Meeting with Steve Garforth, who settled in France in 2014, provides a unique insight into the work of the Adrian Flowers studio in the early 1970’s. During those years, the studio was housed in ‘The Tower House’, at No. 46 Tite Street, Chelsea. Although Garforth was employed as a first assistant photographer, in this photograph, taken around 1973, he had volunteered to stand in for a lighting ‘set up’. The photograph shows him wearing an exotic shawl, the work of a textile designer [name unknown] who had a studio next door. In 1972, having seen Flowers’ exhibition In the Round at the Angela Flowers Gallery, Garforth, a Yorkshireman, was inspired to become a professional photographer.
He applied for a position at the studio, and after several interviews, and a good deal of perseverance, was taken on as an assistant. These were heady years, when commissions flowed in from top magazines and advertising agencies. Garforth describes Flowers as ‘an innovator and a problem solver’. Agencies would come with ideas; the studio team would assemble for a detailed briefing and brainstorming session, a strategy would be agreed and a presentation prepared. The agencies were invariably impressed. For one campaign, for the Wool Board’s ‘Wool Mark’, Garforth recalls they constructed a black-out studio in a field, in order to photograph sheep, including a prize ram named ‘James’.
Other campaigns, for companies such as Young & Rubicam, included cigarette brands Silk Cut and Benson & Hedges. They also did work for Caravans International, covers for the Observer magazine, and many shoots with Arthur Parsons. Garforth remembers the team at the Tower House; the vivacious Gala Pinion, studio secretary, Kathy Vibert, Tor Hildyard (daughter of Harold McMillan) and assistant photographs such as Tony McGee, who did not last long at Tite Street but went on to surprise everyone by becoming a famous Vogue photographer. The studio printer at Tite Street was Tony. Garforth, who worked as first assistant photographer, recalls Flowers’ love of music, primarily jazz—Charlie Parker, Stan Getz and Miles Davis— but also his occasional forays into Stockhausen, music which was not so popular with the studio team. He also recalls Flowers’ tendency to file material, rather than dispose of it, a tendency that led to the growth of the AF Archive into a substantial entity. Initially, the archive was housed in a number of garages in Clapham, before being moved to France—and, more recently, to West Cork.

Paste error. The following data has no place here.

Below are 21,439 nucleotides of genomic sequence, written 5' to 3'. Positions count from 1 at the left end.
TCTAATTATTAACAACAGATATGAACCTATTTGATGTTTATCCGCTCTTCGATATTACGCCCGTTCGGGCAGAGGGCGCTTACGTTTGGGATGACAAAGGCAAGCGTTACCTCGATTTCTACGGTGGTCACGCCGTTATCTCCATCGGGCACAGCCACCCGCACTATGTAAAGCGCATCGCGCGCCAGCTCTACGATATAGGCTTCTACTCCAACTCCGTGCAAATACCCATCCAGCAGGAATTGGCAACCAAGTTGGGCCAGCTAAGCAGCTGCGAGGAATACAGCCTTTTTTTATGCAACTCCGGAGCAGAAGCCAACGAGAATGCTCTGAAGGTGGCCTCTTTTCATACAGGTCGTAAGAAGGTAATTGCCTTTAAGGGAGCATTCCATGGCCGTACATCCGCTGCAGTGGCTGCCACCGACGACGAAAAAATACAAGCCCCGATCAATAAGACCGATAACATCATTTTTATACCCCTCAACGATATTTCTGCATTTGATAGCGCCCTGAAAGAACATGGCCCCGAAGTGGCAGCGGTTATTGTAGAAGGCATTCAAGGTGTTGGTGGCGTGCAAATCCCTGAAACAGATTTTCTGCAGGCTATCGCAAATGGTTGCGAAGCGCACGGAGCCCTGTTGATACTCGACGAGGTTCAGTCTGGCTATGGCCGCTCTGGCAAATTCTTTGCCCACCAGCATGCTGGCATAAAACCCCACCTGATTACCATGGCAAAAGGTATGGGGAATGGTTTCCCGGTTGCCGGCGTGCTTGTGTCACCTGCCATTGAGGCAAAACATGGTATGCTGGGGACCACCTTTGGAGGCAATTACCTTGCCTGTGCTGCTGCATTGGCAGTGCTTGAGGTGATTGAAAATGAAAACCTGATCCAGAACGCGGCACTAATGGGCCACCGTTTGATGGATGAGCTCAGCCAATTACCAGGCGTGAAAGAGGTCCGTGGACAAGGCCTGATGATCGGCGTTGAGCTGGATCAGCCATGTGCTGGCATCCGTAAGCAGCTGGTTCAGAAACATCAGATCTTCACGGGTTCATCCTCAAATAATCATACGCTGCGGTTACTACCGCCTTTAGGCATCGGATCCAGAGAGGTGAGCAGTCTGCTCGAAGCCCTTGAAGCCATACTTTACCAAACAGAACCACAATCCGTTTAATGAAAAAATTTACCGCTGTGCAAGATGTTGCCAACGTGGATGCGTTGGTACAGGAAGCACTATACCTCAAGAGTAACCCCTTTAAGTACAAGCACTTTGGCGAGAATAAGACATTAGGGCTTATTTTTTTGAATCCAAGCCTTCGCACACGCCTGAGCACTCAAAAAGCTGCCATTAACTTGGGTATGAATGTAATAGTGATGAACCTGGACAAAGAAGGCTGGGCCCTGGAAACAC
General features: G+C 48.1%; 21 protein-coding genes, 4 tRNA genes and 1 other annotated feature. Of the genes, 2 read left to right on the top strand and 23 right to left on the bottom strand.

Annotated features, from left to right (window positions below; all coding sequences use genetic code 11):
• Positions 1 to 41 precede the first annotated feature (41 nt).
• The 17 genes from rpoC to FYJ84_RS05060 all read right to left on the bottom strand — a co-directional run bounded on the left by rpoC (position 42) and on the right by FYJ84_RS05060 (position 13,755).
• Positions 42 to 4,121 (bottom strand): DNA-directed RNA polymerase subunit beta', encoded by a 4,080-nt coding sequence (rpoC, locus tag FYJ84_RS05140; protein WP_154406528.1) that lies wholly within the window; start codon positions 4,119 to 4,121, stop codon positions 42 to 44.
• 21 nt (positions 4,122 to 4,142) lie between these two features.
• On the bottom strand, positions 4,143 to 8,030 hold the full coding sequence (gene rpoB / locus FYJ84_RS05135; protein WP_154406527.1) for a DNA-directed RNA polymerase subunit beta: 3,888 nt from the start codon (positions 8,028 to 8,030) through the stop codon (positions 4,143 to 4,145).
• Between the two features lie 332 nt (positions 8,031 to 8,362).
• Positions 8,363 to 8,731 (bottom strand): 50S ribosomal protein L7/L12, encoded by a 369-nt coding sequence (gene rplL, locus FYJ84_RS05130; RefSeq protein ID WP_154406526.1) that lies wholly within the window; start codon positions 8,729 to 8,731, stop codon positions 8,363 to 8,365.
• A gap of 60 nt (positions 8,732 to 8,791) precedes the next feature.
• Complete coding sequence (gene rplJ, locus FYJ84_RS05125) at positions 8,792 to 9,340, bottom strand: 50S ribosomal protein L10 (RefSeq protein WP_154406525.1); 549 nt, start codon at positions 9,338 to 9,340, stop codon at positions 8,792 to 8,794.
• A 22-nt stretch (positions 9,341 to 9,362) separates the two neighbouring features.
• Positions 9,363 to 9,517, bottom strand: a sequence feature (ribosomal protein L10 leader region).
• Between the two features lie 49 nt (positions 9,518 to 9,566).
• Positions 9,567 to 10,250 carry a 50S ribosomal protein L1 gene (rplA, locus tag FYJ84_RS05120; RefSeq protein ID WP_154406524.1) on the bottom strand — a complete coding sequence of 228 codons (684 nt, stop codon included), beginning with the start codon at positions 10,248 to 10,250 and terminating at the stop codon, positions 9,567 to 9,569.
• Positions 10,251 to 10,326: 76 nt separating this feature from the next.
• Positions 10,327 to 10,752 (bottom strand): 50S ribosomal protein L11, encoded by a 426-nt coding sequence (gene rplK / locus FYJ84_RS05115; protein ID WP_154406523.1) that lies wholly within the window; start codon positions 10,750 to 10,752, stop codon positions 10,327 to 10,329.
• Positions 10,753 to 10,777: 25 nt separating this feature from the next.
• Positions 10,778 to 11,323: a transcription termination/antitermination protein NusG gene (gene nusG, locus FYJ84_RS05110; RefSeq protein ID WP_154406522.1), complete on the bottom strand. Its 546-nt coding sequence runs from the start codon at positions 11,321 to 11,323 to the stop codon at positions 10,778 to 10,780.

In 1976, Garforth, having gained experience with complex technical assignments, and learned something of Flowers’ love of the surreal, was the photographer for Curved Air’s album Airborne, and the following year he was responsible for Steeleye Span’s Original Masters. Moving on to establish his own independent career, for over two decades Garforth specialised in photographing cars, work that took him around the world. Along with this, his exquisite still lives and portrait work remain an important part of his oeuvre. In the first decade of the century, Garforth and his wife Bea restored San Bartomeo de Torres, a medieval priory near Girona.
Even after a span of forty years, Garforth remembers Flowers with fondness: “Adrian could be exacting, never suffered fools and would explain the simplest thing in the most eloquent manner, but he was kind, thoughtful and generous to all who worked with him. If you graduated from Adrian’s studio you were guaranteed a good career and we all owe him so much for that. . . When we moved to France in 2014 I wanted to help Adrian take pictures again. He had so many wonderful still lives set up around the barn, but when I asked him had he taken pictures of them, he simply replied “these days only with my eyes” “
Text: Peter Murray
Editor: Francesca Flowers
All images subject to copyright.
Adrian Flowers Archive ©